June 24, 2018
Skin Cancer, Skin Color
Wellness Tip

Skin Cancer, Skin Color

by Berkeley Wellness  

If you’re a person of color, you should take precautions against skin cancer, just as light-skinned people should, according to a new review and set of recommendations in the Journal of the American Academy of Dermatology.

In particular, it advised monthly skin self-exams, with special attention paid to areas not typically exposed to the sun.

People of color are less likely to develop skin cancer than white people, but when they do, it is likely to be diagnosed at a more advanced stage. About one-third of all cases of melanoma (the most deadly type of skin cancer) in people of color are diagnosed on the soles of the feet. Squamous cell carcinoma, the most common skin cancer in black Americans, often develops on the buttocks, hips, legs or feet.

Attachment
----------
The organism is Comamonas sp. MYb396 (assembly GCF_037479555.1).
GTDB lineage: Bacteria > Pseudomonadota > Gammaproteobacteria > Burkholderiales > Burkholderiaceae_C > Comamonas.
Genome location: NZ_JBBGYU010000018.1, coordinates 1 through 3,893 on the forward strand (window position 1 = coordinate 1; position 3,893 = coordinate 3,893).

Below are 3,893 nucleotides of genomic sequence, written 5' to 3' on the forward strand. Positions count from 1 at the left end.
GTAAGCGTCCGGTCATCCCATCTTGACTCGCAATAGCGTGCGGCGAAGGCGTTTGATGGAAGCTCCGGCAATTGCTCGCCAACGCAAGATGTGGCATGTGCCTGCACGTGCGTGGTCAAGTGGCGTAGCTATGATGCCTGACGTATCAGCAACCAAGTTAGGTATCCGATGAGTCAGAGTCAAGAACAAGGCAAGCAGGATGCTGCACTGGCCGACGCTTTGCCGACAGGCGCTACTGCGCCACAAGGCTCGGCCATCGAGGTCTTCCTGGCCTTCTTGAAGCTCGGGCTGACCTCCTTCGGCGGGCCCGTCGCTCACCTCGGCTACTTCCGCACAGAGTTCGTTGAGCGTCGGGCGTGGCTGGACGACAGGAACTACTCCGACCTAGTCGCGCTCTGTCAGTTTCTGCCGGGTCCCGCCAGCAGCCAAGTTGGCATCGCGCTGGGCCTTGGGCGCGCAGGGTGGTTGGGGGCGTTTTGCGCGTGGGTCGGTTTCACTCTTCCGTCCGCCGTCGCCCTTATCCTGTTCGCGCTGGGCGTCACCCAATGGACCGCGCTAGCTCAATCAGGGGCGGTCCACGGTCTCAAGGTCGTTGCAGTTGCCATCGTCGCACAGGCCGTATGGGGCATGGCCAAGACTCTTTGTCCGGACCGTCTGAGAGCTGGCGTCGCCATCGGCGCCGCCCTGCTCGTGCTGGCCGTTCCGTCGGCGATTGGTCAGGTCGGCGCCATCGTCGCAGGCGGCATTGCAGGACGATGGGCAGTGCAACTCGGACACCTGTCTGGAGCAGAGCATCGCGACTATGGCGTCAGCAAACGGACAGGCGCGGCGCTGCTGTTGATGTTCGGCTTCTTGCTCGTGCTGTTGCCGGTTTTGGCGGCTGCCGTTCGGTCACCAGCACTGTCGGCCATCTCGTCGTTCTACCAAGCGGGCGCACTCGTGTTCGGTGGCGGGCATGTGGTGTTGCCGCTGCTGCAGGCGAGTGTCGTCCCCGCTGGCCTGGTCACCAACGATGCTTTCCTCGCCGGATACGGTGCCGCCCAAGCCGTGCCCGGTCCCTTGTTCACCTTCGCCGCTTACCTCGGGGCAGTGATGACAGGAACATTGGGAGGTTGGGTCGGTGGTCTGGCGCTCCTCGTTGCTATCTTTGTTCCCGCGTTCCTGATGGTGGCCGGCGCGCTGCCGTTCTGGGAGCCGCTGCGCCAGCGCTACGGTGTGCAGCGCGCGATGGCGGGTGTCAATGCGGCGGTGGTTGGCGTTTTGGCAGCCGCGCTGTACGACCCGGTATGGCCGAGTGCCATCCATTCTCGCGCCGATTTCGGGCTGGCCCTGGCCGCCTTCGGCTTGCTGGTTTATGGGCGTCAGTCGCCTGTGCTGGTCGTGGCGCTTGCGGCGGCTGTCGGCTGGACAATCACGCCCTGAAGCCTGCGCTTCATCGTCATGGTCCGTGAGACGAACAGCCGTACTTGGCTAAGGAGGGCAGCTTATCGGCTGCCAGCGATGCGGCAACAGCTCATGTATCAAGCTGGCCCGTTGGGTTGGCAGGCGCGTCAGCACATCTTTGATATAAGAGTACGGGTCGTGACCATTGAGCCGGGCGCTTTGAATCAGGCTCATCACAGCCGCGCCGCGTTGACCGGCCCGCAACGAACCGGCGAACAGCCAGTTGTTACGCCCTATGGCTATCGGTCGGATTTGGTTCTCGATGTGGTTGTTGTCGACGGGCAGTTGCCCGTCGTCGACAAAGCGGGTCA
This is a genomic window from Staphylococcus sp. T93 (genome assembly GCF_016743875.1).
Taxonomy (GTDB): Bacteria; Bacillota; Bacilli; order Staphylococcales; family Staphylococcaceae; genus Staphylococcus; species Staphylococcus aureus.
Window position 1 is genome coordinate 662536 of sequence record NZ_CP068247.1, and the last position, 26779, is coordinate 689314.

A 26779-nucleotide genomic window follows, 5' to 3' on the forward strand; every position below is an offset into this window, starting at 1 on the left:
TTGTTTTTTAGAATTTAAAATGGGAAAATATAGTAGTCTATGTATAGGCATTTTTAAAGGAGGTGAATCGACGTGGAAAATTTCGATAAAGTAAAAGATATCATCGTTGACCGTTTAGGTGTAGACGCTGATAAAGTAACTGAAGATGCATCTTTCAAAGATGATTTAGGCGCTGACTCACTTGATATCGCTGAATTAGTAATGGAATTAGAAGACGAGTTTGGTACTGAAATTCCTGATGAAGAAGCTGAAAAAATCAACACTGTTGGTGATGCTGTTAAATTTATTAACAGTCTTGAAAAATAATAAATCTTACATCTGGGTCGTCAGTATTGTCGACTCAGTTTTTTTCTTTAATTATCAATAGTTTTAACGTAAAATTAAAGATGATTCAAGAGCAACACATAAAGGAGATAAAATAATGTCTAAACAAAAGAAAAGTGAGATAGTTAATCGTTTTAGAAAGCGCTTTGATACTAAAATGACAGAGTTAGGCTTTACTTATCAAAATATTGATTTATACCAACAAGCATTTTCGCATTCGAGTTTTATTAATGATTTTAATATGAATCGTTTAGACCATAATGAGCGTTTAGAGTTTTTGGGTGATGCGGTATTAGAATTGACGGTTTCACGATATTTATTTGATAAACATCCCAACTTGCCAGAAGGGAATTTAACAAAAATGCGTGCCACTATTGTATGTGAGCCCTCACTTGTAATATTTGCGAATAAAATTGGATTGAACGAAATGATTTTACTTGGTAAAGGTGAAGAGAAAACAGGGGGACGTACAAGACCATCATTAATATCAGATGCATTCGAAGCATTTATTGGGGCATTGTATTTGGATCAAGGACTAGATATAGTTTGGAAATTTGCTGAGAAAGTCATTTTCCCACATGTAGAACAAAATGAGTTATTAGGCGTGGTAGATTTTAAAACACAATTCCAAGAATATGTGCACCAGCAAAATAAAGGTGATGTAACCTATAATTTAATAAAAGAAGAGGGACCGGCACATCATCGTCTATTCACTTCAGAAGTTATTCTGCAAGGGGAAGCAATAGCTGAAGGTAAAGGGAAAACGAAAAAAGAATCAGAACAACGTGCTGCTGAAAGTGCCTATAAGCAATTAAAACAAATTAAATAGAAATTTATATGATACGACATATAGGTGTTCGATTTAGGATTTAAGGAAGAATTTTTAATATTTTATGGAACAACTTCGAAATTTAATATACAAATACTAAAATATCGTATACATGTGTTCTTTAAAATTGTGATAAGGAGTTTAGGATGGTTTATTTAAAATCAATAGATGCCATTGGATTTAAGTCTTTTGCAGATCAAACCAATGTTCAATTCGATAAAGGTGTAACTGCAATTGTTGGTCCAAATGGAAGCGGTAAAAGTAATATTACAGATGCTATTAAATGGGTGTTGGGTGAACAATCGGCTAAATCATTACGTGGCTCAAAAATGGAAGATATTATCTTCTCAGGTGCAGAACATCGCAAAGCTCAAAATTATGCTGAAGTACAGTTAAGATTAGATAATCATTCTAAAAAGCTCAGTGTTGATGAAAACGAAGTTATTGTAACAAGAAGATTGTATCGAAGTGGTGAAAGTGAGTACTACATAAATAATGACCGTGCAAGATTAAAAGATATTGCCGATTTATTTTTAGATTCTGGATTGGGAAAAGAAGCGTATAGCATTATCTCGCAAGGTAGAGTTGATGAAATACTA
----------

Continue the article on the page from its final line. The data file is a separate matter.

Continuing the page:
If you see any spots on your skin that change, itch, or bleed or any lesions or ulcers that won’t heal, show them to your doctor.